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TGIF: Book Trends

March 23, 2012
tags: , , ,

This week, Ginger at GReads is asking:

 What are some bookish trends you are noticing in the literature world today? Is there a particular trend you’d like to see more of?

Why, indeed, yes there are.

1) Strong Girls
It’s no secret that YA is dominated by female-narrated books. Ok, maybe not dominated, but MANY YA novels are about a girl are from a female character’s perspective. And something that I really appreciate is that a lot of books I’ve read lately are centered around strong, smart girls.

I love seeing characters like Myra McEntire’s Emerson Cole, Cassandra Clare’s Tessa Gray, and Anna Carey’s Eve. They may not have it all together all the time, but really, who does? These characters are nowhere near perfect, nor do they have their lives figured out, but they are strong in who they are and keep their heads about them the majority of the time. I absolutely love seeing characters like this, who can serve both as great role models and great characters that are multi-dimensional and are allowed to grow.

2) The ‘Things are Not as They Seem’ Trend

A trend that I a) greatly enjoy reading, b) find infinitely interesting and complex, and c) mind-boggling when thinking about the amount of organization it takes to write, are the books that offer a world where either things are not as they seem or where the narrator isn’t necessarily one hundred percent trustworthy. As a reader, I’m FASCINATED by this last point, and as a writer completely terrified of it. Because HOLY HELL would that be a challenge to write.

But I would definitely like to read more books that are in tone and pace like Michelle Hodkin’s The Unbecoming of Mara DyerTahereh Mafi’s Shatter Me, and Laini Taylor’s Daughter of Smoke and Bone. I love the off-kilter feeling these books provide and the thrill of thinking, “I have absolutely no idea what is about to happen,” and turning page after page because you’re driven to figure out what exactly is going on.

So those are my two offerings! I am digging and craving more of great female role models (Don’t get me wrong, I love the guys too. But we seriously need to cut down on the, um, Ella-Bay An-Sways of the YA world.) and books that make me question the information I’ve been given.

I hope that you all have a wonderful Friday and a fantastic weekend ahead!

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4 Comments leave one →
  1. March 26, 2012 11:27 PM

    I would like to second that too! I would love to see more diversity and boys (men) as the main character. I would like see girls in YA not give up family for a boy or a man. (ie, Bella)

  2. March 23, 2012 6:09 PM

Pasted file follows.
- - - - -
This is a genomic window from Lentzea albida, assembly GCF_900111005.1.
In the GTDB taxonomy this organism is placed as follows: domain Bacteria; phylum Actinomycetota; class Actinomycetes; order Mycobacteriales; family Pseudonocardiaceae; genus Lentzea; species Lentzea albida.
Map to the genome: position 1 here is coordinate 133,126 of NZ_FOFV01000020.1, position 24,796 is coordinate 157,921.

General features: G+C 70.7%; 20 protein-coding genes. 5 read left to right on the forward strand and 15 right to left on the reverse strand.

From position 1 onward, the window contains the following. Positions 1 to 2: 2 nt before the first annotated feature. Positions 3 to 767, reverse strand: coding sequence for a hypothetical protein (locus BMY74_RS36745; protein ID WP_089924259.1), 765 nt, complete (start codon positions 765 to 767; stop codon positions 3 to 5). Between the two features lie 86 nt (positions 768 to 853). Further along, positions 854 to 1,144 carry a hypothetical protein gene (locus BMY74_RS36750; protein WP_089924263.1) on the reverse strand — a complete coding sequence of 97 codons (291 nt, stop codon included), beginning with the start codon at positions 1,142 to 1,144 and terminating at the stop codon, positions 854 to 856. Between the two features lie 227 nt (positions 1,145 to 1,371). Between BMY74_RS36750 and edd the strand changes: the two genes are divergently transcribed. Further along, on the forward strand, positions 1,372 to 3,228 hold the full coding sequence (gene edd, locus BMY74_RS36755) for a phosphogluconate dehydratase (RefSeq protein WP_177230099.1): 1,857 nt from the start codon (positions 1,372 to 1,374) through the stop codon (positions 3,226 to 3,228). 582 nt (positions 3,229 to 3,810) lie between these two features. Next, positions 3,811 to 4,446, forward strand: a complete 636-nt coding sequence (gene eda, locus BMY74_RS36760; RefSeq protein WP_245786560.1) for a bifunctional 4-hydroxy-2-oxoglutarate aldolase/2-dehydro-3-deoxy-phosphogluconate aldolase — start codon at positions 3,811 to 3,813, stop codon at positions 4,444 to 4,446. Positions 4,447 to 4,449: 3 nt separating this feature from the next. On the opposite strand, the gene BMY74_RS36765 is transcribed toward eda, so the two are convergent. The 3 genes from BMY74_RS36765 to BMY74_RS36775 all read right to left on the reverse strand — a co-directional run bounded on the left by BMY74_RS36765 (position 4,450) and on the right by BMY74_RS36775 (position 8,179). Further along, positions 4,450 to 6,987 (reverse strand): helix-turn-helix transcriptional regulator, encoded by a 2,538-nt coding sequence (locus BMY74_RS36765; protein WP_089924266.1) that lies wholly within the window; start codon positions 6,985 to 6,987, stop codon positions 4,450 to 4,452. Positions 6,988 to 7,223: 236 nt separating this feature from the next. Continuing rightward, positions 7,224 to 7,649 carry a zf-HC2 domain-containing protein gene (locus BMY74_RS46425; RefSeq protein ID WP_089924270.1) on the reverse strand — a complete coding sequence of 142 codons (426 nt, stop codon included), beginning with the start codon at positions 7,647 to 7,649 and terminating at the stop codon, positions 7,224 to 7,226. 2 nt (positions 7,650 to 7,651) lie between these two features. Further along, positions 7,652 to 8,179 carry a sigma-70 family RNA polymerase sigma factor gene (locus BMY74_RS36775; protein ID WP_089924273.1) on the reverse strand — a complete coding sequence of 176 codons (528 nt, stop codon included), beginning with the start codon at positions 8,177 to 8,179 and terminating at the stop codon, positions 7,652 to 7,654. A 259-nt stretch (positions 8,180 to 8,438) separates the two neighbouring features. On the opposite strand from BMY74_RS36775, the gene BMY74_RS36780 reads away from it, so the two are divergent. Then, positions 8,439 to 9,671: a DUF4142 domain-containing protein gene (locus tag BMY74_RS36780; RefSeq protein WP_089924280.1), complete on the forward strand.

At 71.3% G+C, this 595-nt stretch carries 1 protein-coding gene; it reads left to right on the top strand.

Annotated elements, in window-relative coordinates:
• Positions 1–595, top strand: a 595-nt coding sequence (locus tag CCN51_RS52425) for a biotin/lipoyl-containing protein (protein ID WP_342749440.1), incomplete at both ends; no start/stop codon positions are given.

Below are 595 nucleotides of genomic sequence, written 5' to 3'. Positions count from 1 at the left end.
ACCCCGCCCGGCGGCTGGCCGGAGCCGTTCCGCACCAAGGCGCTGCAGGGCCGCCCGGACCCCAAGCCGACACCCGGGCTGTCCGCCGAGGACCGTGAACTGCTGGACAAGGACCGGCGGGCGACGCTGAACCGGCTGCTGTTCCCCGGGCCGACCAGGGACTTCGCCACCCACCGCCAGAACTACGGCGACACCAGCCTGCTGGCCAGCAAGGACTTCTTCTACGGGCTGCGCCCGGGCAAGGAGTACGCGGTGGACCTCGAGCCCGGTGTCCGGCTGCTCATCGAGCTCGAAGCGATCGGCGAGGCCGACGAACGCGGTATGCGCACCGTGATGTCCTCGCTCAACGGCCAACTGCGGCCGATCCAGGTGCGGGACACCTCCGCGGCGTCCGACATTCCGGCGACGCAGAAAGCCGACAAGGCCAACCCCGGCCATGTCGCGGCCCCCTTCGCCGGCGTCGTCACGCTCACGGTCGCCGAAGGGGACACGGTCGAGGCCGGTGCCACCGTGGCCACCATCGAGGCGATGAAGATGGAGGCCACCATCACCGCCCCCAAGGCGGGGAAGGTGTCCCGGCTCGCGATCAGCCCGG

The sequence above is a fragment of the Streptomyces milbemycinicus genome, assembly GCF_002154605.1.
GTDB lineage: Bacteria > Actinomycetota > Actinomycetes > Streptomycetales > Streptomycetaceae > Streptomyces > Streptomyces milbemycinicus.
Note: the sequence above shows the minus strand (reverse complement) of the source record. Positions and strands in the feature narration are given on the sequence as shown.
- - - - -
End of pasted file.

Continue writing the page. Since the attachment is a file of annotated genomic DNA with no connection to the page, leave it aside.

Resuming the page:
I totally agree with you – although I have read many YA books with female main characters, and could stand to read more from the male point of view.

  3. March 23, 2012 9:18 AM

    I love your answers, but I sort of have to disagree with the Strong Girls thing. I know that authors do try to write more strong female lead-characters, but as far as I can tell, they just – and correct me if I’m wrong, because I don’t read many YA novels for exactly this reason and have many issues with Adult novels as well – have a physical strenth or are clever or whatever. But they aren’t really complex, strong characters.

    People promote them and say they are Kick-Ass, but lately Kick-Ass seems to be an euphemism for “Too Stupid To Live”, for “Not Able to Pick Her Fights” etc. Authors say a character has certain abilities and character-traits, but the character doesn’t act accordingly. It makes me distrust the narrator, and not in the good way. :/

    [rant off]

    Obviously I’m a little frustrated about this thing. *g*

    I do have to read the books you mentioned in your “second” answer!

    Patricia // My FF

    • March 23, 2012 9:31 AM

      In a lot of ways, you’re absolutely right. But I feel like in YA there is suddenly a trend where the girls have a quieter strength. Maybe that’s what I should have called it. What I like about these particular characters is that they are flawed and make mistakes, but they learn from them and apply the information to their lives. But overall, they stick to their guns and trust their instincts and refuse to change who they are for, you know, stupid boys.

      And I think it’s really hard to make a main character really complex. You have to have the reader on your main character’s side and if that character has too much going on, it’s hard to do that. But you aren’t wrong. There have been some major issues with female characters in YA for a long, long time. I think things are finally heading in a different direction, but it’s gonna take awhile to iron it all out.

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